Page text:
Encouraging Creativity in Your Tween

Encouraging Creativity in Your Tween:
8 Useful Tips

(BPT) - The tween years can be incredibly tough to navigate. Between trying to figure out their passions, building friendships and keeping up with the demands of school, many self-discoveries happen. Research suggests that it takes time and exploration for tweens to find their identity and discover their passions, but that can be confusing and come with a lot of pressure.

Help your tween explore their creative pursuits by giving them outlets and the support to try, fail, learn and discover. With kids headed back to school, your family's schedule can easily start to feel hectic. Being purposeful about integrating moments of creativity can help your tween discover what gets them excited, even in the little pockets of time you have with them.

Below are a few tips to help encourage your tween to think and act creatively this school year.

1. Make the kitchen into a screen-free zone

Every parent knows their kids' first stop as soon as they get home from school will be the kitchen. Why not make yours a screen-free zone? That way, when your kids grab a snack, there's greater room for open-minded thoughts, free of distraction. To remind and encourage your children, have a basket near the entrance to the kitchen where everyone can put their phones and other devices.

2. Be their confidence coach

Role model the self-talk you want to see in your tween. Normalise mistakes and help them to overcome the fear of failure by instilling confidence-building mantras (even if they don't realise they're mantras) like "you can do hard things" into your everyday language. Share the challenges of your day and how you managed them, demonstrating how overcoming small and big tests is something we all can do.

3. Encourage inventiveness in the kitchen

Stock your fridge with grab-and-go snacks that can mix and match with anything. Frigo Cheese Heads string cheese is the perfect canvas to pair with deli meat, fruits, nuts, spreads/sauces, pickles, pretzels, crackers and more.

Tween years are typically when children become more curious and comfortable trying new things. Take advantage of this curiosity by trying new flavours and finding favourites together to help create common interests and encourage creativity in and outside the kitchen.

4. Give them a 'yes day'

Like the notable movie, carve out a day where your tween gets to dictate which creative-focused activities you do. A water balloon fight in the winter, a trip to a theme park, a concert that starts at 10 p.m. — it's all fair game and can help open their world to new possibilities for their future.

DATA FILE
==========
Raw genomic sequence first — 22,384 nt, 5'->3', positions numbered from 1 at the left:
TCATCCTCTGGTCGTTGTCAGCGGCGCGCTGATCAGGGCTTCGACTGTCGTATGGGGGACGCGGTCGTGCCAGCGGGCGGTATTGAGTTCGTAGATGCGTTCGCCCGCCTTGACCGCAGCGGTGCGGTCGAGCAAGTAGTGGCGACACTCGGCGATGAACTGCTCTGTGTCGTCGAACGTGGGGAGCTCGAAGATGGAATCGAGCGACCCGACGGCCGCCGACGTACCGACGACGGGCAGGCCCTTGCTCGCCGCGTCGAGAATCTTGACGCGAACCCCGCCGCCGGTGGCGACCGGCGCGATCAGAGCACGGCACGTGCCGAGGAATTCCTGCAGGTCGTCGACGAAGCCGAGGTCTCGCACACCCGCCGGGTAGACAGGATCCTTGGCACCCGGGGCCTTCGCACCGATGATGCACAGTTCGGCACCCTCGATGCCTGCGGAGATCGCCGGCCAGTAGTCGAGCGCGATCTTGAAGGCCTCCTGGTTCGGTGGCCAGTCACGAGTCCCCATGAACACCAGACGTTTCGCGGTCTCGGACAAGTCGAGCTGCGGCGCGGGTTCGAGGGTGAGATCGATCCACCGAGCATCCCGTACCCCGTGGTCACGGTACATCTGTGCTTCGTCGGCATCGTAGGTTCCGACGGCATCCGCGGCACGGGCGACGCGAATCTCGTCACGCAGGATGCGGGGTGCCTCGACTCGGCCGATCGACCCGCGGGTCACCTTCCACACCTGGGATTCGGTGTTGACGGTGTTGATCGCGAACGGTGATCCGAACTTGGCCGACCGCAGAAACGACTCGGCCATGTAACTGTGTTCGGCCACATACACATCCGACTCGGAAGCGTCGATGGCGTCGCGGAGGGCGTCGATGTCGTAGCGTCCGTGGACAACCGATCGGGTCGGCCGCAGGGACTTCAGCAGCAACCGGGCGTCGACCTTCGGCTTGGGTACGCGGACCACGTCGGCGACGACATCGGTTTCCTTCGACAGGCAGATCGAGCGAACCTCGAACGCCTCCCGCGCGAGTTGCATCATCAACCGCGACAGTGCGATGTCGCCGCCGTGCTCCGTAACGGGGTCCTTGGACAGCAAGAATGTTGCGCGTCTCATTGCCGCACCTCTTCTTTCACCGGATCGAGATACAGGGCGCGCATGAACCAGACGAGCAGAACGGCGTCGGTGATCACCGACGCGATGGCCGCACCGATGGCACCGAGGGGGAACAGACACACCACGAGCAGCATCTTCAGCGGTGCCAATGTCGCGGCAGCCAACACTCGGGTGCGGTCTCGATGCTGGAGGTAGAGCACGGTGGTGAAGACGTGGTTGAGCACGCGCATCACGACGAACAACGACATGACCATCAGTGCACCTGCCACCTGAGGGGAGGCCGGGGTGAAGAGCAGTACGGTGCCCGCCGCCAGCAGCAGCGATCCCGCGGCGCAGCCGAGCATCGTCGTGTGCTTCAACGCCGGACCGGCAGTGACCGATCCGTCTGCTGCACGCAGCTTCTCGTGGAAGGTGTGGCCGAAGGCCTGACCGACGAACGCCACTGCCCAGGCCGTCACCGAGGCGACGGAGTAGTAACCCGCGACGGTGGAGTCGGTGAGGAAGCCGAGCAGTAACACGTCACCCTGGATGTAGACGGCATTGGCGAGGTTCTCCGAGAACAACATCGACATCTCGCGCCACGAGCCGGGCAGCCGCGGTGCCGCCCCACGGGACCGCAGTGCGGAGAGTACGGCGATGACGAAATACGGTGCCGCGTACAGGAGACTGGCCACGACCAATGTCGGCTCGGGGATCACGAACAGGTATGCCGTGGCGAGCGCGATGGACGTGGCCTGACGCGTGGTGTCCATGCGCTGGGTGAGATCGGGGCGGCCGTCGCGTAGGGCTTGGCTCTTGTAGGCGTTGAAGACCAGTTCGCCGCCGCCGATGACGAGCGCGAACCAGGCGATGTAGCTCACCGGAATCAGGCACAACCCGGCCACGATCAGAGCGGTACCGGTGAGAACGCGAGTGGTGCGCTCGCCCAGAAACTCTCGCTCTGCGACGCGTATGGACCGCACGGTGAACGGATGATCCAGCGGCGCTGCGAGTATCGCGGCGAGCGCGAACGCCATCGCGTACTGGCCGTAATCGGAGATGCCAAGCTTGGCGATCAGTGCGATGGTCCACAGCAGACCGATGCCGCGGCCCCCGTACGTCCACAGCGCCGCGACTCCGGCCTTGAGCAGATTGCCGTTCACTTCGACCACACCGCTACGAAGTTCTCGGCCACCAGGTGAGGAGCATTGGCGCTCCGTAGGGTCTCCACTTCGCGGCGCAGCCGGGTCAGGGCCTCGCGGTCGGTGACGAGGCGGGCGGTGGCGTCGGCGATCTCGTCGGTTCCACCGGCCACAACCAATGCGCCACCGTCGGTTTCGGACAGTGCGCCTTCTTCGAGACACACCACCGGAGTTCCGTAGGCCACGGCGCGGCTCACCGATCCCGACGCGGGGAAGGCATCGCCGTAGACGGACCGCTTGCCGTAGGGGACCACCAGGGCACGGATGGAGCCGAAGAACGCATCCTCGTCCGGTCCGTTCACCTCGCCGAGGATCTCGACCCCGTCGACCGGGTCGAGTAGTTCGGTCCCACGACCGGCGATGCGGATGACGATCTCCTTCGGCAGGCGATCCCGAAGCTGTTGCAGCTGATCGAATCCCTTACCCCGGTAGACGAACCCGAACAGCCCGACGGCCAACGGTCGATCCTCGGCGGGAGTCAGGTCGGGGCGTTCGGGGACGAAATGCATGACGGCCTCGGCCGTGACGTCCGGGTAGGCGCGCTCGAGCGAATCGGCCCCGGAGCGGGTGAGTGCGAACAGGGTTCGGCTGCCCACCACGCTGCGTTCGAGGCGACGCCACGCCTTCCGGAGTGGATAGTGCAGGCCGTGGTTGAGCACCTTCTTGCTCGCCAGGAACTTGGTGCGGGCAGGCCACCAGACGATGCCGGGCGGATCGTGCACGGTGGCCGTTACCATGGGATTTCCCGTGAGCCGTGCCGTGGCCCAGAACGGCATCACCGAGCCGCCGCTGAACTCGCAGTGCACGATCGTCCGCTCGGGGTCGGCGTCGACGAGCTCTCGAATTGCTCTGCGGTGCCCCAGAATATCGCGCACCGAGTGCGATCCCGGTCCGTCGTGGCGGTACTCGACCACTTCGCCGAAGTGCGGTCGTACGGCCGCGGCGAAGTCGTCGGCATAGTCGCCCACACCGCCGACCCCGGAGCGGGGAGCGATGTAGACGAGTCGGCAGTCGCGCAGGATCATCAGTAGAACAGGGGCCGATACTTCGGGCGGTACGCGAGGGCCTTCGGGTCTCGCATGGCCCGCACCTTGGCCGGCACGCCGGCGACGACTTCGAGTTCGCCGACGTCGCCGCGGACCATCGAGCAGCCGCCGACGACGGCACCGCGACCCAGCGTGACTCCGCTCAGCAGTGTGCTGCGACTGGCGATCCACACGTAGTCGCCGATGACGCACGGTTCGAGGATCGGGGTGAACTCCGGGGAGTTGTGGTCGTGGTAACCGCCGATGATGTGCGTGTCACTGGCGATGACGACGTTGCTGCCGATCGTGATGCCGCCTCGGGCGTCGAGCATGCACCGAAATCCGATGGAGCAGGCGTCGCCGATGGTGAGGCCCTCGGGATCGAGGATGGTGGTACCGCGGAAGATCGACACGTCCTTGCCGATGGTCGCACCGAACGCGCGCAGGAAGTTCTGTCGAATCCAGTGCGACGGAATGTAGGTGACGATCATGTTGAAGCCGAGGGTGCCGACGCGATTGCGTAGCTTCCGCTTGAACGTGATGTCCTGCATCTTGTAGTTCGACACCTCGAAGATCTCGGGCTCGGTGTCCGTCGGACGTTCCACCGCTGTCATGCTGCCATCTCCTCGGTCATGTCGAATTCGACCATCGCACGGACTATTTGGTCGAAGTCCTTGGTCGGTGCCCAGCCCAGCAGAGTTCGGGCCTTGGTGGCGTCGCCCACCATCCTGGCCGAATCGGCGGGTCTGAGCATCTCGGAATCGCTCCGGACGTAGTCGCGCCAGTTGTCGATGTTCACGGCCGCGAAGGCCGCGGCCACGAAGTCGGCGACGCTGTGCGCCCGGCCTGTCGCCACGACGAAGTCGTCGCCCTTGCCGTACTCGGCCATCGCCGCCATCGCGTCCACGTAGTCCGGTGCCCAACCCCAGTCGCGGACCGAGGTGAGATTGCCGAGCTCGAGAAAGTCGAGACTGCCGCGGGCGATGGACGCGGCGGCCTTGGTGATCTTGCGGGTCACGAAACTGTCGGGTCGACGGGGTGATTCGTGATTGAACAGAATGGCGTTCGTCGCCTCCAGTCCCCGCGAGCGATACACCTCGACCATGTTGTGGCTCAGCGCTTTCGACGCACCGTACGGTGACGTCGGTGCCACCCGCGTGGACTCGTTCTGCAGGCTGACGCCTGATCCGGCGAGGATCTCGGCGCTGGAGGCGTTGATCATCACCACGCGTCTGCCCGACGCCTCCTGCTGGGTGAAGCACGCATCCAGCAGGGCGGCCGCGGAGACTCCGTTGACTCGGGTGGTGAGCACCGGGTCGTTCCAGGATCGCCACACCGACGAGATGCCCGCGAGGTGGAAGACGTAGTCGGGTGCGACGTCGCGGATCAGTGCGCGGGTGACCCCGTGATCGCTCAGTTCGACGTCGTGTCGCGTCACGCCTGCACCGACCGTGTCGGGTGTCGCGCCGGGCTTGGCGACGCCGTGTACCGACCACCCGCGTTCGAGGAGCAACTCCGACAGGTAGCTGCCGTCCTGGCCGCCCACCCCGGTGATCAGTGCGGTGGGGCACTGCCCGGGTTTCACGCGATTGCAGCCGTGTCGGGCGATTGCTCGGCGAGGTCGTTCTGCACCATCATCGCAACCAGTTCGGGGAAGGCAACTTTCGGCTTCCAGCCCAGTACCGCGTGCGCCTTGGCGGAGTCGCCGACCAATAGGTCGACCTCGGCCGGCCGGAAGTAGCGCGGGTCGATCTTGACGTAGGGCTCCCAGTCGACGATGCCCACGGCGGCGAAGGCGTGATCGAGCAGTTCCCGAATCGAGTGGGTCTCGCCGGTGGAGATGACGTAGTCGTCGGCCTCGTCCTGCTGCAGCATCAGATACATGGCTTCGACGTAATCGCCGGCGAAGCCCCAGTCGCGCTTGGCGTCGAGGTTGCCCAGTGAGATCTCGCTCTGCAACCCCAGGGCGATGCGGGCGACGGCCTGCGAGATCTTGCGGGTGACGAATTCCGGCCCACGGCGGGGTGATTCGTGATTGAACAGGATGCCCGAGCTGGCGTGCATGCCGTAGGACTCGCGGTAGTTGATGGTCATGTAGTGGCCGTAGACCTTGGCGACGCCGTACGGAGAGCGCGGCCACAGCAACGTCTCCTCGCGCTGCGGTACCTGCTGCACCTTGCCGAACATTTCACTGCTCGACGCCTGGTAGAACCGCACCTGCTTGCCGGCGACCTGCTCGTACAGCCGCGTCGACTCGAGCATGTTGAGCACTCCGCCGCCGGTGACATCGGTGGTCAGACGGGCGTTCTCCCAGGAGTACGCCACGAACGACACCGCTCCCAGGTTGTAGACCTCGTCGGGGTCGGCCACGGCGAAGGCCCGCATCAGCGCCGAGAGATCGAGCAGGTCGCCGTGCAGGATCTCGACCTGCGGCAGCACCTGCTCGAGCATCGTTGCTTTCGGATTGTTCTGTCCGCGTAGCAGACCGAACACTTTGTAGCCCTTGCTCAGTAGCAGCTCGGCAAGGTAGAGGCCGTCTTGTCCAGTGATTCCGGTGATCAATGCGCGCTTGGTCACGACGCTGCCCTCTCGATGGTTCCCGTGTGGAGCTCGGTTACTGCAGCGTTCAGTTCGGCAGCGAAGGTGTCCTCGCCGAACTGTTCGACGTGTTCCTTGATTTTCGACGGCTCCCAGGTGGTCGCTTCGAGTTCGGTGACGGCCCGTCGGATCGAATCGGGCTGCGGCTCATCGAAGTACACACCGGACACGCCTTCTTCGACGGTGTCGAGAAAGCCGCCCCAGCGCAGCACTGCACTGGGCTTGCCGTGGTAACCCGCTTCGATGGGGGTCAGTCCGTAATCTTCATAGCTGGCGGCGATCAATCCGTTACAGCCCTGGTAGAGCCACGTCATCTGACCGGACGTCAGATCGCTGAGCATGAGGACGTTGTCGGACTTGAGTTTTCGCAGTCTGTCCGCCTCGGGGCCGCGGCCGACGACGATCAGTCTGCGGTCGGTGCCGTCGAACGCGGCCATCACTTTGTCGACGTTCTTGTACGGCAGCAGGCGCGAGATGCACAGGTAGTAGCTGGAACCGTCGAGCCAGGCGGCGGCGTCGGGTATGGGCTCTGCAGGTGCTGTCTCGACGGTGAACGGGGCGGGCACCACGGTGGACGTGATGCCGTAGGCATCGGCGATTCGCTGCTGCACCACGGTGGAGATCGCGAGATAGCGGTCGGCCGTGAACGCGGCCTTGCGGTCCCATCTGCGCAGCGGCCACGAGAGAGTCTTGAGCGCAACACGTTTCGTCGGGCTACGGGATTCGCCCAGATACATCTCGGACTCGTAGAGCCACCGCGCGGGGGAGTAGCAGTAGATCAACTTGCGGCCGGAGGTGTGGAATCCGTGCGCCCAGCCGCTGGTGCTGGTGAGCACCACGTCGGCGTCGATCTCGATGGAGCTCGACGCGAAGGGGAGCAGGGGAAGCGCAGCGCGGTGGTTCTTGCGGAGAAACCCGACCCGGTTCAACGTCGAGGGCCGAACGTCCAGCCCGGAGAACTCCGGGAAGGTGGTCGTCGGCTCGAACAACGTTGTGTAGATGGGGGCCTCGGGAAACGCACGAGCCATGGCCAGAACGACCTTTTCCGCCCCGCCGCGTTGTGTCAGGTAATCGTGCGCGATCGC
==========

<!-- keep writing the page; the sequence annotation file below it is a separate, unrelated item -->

5. Let them answer first

If a problem arises that affects both of you, give your child the chance to weigh in first with a potential solution. Got turned around on a hike? Let them think through the best way out. Rip in their favourite jeans? Let them brainstorm creative fixes or research how to sew them.

6. Create challenges that get them thinking

Fuel their creativity by putting them up to unexpected challenges with a time limit: Create a unique creature out of folding a piece of paper, see who can get through a scooter course the fastest or make up the silliest new lyrics to a favourite song. Use everyday moments like a snack in the car to double as creative inspiration. Challenge your tween to create a one-of-a-kind Cheese Heads character while they devour their string cheese on the way to practice.

7. Let them take a few risks

Allow your tweens the space to take moderate risks that get them out of their comfort zone. Let them sign up for an activity they've not yet tried, just to give it a shot. Show trust in their judgment by saying "yes" to things you wouldn't have when they were younger, like snowboarding or going to the park with friends alone. Encouraging independent thinking in small ways helps build confidence and allows space for creative thinking.

8. Give their room a decor update

As your tween edges closer to their teen years, an upgrade to their room's style may be in order as they transition from more adolescent colours and interests into more mature preferences. Let them dictate the style and work together to paint, curate and organise.

Lastly, sometimes the best thing you can do is to let them have space and time to figure out what they enjoy the most, what makes them happy and where their passions lie. If you foster an environment of open dialogue, they'll share some updates when they're ready. With these tips, you're providing your child opportunities to explore and learn more about themselves with you as their guide through the challenges of building a strong self-identity in the tween years. Good luck!

Image by Chrissy H from Pixabay